Jeiran Ganiyeva, BA Japanese and Korean Studies
Comedian and ‘free-speech’ advocate Konstantin Kisin was one of a group of comedians invited to perform as part of a fundraiser organised by the Unicef society at SOAS, however, he chose not to proceed with the event when asked to sign a behavioural agreement. The agreement asked the performers to agree to a set of guidelines that calls for sensitivity on a comprehensive list of topics, ranging from racism to ableism. The agreement went on to clarify “It does not mean that these topics can not be discussed. But, it must be done in a respectful and non-abusive way”. As the UNICEF society outlined in a statement, “given that UNICEF is a children’s charity, we wanted to make sure it was an appropriate event for the cause.”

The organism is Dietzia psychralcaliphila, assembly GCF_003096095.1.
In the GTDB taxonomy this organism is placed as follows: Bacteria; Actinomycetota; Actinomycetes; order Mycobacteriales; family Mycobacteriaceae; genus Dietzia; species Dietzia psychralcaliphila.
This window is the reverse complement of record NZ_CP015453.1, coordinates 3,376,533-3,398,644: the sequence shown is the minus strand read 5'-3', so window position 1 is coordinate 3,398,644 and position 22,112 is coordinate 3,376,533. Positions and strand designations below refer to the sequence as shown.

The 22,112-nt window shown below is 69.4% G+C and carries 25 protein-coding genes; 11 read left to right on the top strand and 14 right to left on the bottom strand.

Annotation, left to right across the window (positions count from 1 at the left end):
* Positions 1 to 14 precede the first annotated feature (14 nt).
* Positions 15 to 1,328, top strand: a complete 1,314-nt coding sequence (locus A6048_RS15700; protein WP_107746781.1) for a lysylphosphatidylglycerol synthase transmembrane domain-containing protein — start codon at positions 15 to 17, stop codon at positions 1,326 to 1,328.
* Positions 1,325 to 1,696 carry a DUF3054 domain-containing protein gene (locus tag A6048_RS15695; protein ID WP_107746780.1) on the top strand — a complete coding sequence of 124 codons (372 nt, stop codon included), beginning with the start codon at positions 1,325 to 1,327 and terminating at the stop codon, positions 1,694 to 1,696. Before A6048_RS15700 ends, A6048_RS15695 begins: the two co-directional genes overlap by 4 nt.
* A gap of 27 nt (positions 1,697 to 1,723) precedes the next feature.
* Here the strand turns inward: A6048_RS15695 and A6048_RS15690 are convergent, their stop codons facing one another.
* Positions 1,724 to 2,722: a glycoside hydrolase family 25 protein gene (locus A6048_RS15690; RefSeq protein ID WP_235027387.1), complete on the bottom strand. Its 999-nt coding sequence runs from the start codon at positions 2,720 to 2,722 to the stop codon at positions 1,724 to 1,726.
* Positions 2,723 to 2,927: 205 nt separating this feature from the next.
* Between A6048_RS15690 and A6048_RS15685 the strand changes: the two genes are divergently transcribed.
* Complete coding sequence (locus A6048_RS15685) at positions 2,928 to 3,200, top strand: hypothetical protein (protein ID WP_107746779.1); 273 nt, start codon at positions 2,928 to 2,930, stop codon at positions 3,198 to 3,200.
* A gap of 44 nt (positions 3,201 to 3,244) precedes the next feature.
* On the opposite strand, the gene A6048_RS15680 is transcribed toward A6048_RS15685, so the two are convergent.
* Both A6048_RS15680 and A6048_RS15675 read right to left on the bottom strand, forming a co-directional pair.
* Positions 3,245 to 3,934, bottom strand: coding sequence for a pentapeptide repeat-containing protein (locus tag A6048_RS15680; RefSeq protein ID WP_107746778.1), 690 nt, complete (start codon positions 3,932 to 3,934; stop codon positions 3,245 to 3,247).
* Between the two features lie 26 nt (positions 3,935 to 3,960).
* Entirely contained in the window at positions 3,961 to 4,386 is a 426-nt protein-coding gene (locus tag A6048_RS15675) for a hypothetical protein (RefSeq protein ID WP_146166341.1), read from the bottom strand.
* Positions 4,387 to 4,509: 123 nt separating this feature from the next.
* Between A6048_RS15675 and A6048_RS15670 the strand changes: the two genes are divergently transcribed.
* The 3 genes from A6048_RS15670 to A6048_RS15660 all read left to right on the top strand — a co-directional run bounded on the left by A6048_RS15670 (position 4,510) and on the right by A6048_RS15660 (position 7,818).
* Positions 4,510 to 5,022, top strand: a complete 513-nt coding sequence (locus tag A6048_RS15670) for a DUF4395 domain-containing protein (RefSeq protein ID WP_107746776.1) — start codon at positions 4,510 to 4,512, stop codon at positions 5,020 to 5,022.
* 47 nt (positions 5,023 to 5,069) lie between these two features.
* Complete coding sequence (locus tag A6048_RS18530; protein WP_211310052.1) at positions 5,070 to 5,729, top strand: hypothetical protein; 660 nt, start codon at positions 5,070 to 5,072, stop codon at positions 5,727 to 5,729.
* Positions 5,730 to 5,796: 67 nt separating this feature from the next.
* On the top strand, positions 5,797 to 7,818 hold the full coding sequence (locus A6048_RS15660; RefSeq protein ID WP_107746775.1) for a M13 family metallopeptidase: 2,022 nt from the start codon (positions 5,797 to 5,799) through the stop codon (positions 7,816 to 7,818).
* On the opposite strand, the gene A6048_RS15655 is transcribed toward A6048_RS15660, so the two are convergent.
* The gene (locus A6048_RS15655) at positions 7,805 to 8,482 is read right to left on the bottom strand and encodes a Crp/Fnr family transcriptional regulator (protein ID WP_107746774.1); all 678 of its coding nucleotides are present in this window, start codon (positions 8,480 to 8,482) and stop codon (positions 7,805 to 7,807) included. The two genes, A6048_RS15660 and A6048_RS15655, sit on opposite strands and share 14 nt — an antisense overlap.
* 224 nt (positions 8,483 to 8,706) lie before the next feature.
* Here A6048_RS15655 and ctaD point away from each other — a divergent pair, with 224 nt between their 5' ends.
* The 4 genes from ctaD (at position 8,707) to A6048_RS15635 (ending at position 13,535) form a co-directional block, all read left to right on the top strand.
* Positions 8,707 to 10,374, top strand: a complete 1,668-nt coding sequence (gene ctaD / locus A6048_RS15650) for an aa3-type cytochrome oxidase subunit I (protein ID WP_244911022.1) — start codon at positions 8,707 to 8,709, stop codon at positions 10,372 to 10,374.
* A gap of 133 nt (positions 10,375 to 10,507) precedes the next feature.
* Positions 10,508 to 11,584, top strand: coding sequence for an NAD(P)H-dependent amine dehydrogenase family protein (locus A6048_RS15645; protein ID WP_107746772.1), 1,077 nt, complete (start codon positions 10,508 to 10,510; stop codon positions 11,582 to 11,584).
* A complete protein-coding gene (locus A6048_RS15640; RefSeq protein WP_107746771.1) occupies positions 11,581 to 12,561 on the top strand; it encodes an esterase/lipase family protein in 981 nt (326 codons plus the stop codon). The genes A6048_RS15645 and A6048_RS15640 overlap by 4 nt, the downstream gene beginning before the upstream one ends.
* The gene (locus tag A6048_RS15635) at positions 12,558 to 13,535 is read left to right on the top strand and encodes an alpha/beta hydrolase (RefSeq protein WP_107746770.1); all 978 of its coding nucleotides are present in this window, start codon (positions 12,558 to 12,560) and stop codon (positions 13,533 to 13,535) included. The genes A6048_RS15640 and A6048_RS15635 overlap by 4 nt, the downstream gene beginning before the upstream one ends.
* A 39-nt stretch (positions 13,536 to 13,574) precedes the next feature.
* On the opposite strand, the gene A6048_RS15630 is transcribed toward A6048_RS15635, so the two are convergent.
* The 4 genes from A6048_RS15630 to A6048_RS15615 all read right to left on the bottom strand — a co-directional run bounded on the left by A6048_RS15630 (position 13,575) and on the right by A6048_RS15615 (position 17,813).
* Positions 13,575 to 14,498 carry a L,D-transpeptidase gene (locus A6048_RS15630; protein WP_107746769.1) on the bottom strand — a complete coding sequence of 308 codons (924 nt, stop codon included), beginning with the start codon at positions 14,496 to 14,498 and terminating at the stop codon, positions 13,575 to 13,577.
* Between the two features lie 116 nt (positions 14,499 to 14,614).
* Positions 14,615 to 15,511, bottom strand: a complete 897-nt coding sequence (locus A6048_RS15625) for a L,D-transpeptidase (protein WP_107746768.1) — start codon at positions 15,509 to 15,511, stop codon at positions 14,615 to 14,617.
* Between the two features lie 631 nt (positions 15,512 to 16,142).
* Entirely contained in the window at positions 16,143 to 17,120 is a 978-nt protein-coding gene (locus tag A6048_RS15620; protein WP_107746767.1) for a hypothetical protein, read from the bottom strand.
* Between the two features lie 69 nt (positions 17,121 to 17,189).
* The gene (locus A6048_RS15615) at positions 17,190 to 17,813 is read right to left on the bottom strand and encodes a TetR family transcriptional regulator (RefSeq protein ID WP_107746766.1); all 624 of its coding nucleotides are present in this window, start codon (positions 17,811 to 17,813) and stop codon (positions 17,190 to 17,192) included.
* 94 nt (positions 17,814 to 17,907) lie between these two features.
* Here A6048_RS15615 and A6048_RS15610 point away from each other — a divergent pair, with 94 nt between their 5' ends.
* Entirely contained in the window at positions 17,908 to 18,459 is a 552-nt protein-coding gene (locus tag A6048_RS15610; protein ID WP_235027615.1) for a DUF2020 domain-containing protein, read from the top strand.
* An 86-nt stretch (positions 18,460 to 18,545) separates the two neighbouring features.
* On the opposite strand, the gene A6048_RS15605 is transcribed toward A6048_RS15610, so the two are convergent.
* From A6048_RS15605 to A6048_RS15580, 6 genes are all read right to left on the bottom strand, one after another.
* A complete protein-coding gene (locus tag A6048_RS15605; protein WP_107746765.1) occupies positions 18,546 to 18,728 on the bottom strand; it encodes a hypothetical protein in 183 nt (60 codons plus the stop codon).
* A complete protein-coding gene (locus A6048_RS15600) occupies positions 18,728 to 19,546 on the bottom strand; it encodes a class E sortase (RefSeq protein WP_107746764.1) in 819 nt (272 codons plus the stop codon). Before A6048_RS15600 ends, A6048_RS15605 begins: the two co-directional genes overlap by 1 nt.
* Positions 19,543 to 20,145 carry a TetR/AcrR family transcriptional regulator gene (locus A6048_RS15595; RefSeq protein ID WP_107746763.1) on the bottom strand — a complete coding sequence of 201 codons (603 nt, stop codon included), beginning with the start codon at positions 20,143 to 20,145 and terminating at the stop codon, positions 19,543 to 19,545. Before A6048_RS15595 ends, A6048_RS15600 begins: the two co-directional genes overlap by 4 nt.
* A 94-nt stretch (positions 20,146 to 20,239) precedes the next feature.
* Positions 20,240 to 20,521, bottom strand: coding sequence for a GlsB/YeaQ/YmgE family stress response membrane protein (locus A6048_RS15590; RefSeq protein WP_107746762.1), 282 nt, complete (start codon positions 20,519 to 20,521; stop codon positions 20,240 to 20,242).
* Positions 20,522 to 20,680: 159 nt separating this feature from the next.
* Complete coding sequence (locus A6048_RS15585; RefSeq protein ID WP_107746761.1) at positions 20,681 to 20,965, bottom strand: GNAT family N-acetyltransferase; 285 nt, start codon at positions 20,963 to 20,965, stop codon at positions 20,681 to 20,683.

Speaking to the Guardian, Kisin stated that it is the first time he has been asked to sign such an agreement. Kisin went on to argue that “comedians play with ideas and sometimes we stray over the line”. Kisin’s public disapproval of the contract led to a backlash against the society on social media.
“Given that UNICEF is a children’s charity, we wanted to make sure it was an appropriate event for the cause.”
However, UNICEF society insists the agreement was not meant to restrict freedom of speech, but rather called for a considerate, non-abusive approach to difficult topics. Not to mention, many of the topics mentioned in the agreement were already covered under national hate speech legislation. As UNICEF society further clarifies “We would never impose that guests would have to agree to anything they do not believe in. We regret the misrepresentation of our aim.”